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Spasms of the Trapezius Muscle

author image Rose Erickson
Rose Erickson has been a professional writer since 2010. She specializes in fitness, parenting, beauty, health, nutrition and saving money, and writes for several online publications including The Krazy Coupon Lady. She is also a novelist and a mother of three.
Spasms of the Trapezius Muscle
Trapezius muscle spasms can be painful and debilitating.

The trapezius muscle is a large muscle located at the base of the neck, running down to the shoulder blades. A variety of conditions and actions can cause this muscle to spasm, some that require the attention of a doctor. Therefore, it is important to understand the causes and treatments of trapezius muscle spasms.

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Spasms of the trapezius muscle can be accompanied by stiffness, pain, tingling and weakness. When the muscle spasms, all of the fibers inside of it contract at the same time. These tightened fibers cut off blood flow to the muscle, resulting in further pain and irritation. This new pain can even cause the spasms to tighten and intensify. Unlike a muscle cramp, spasms do not release with movement — in fact you can’t move the muscle when a spasm occurs.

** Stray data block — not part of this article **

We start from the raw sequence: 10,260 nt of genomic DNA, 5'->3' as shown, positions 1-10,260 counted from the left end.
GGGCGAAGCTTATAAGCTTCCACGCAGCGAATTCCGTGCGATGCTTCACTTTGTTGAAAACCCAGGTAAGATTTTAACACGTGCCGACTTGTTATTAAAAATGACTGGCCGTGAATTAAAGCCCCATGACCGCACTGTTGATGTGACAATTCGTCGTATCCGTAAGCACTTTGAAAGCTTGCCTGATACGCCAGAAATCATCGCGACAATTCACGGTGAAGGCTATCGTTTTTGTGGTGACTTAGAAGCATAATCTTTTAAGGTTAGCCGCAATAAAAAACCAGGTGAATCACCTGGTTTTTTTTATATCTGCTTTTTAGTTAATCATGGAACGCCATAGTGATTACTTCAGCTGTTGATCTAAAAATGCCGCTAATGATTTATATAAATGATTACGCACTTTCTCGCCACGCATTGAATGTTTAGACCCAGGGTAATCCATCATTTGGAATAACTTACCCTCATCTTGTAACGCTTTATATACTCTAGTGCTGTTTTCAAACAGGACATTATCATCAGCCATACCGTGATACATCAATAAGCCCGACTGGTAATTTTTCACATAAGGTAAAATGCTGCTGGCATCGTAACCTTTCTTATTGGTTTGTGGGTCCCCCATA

Trapezius muscle spasms typically occur when the trapezius muscle is torn, stretched or strained. This can occur from an unexpected fall, from lifting heavy objects frequently, twisting while lifting something, or an abrupt movement that strains the trapezius muscle. Dr. Irene von Estorff, author of the book, “Symptoms, Their Causes & Cures,” explains that neck and back muscles are very susceptible to spasms because they are often already tense and tight from daily actions.


To treat a trapezius muscle spasm, rub an ice cube over the muscle for approximately five minutes. This will help narrow the blood vessels, which can help release tight muscle fibers. Take an anti-inflammatory medication such as ibuprofen to ease pain and inflammation. For spasms that do not subside after three days, cover the trapezius muscle with a damp, hot towel for about 20 minutes to encourage blood flow and ease pain and swelling.


The ABC News website warns that severe back and neck pain should be treated by a doctor. Sudden spasms accompanied by tingling, weakness or numbness could signal nerve injury or a ruptured disk. Left untreated, chronic back pain can weaken the muscles and lead to muscular atrophy. Besides resulting in more pain, this potentially fatal condition can cause walking difficulty, problems with head control and even breathing complications.

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